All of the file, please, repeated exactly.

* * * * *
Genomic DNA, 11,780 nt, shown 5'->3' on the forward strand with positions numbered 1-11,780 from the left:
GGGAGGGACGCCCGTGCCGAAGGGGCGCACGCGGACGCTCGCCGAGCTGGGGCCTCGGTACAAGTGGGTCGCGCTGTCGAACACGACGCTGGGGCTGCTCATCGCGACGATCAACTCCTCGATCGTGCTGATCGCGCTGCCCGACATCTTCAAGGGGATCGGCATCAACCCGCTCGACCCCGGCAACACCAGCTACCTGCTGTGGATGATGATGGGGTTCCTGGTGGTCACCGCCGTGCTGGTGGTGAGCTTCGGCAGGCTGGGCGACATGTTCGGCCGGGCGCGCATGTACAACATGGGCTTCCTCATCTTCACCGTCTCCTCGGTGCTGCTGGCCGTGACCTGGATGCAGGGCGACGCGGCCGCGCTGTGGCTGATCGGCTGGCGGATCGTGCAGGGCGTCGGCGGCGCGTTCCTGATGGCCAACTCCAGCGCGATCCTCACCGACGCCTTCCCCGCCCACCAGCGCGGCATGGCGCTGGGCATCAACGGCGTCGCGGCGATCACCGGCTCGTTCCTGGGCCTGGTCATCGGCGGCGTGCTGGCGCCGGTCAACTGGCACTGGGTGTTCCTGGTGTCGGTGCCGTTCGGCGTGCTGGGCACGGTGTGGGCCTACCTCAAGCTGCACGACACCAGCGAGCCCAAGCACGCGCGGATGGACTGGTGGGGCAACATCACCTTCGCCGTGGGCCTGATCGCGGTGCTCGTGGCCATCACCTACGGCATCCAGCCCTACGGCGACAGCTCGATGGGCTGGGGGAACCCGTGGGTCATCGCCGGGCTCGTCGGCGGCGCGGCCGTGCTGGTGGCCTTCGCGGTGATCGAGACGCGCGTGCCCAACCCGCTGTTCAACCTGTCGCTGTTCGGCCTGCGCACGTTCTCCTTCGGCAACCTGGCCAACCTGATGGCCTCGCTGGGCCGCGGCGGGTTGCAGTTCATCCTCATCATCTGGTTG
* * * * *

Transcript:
Genomic DNA, 11,780 nt, shown 5'->3' on the forward strand with positions numbered 1-11,780 from the left:
GGGAGGGACGCCCGTGCCGAAGGGGCGCACGCGGACGCTCGCCGAGCTGGGGCCTCGGTACAAGTGGGTCGCGCTGTCGAACACGACGCTGGGGCTGCTCATCGCGACGATCAACTCCTCGATCGTGCTGATCGCGCTGCCCGACATCTTCAAGGGGATCGGCATCAACCCGCTCGACCCCGGCAACACCAGCTACCTGCTGTGGATGATGATGGGGTTCCTGGTGGTCACCGCCGTGCTGGTGGTGAGCTTCGGCAGGCTGGGCGACATGTTCGGCCGGGCGCGCATGTACAACATGGGCTTCCTCATCTTCACCGTCTCCTCGGTGCTGCTGGCCGTGACCTGGATGCAGGGCGACGCGGCCGCGCTGTGGCTGATCGGCTGGCGGATCGTGCAGGGCGTCGGCGGCGCGTTCCTGATGGCCAACTCCAGCGCGATCCTCACCGACGCCTTCCCCGCCCACCAGCGCGGCATGGCGCTGGGCATCAACGGCGTCGCGGCGATCACCGGCTCGTTCCTGGGCCTGGTCATCGGCGGCGTGCTGGCGCCGGTCAACTGGCACTGGGTGTTCCTGGTGTCGGTGCCGTTCGGCGTGCTGGGCACGGTGTGGGCCTACCTCAAGCTGCACGACACCAGCGAGCCCAAGCACGCGCGGATGGACTGGTGGGGCAACATCACCTTCGCCGTGGGCCTGATCGCGGTGCTCGTGGCCATCACCTACGGCATCCAGCCCTACGGCGACAGCTCGATGGGCTGGGGGAACCCGTGGGTCATCGCCGGGCTCGTCGGCGGCGCGGCCGTGCTGGTGGCCTTCGCGGTGATCGAGACGCGCGTGCCCAACCCGCTGTTCAACCTGTCGCTGTTCGGCCTGCGCACGTTCTCCTTCGGCAACCTGGCCAACCTGATGGCCTCGCTGGGCCGCGGCGGGTTGCAGTTCATCCTCATCATCTGGTTG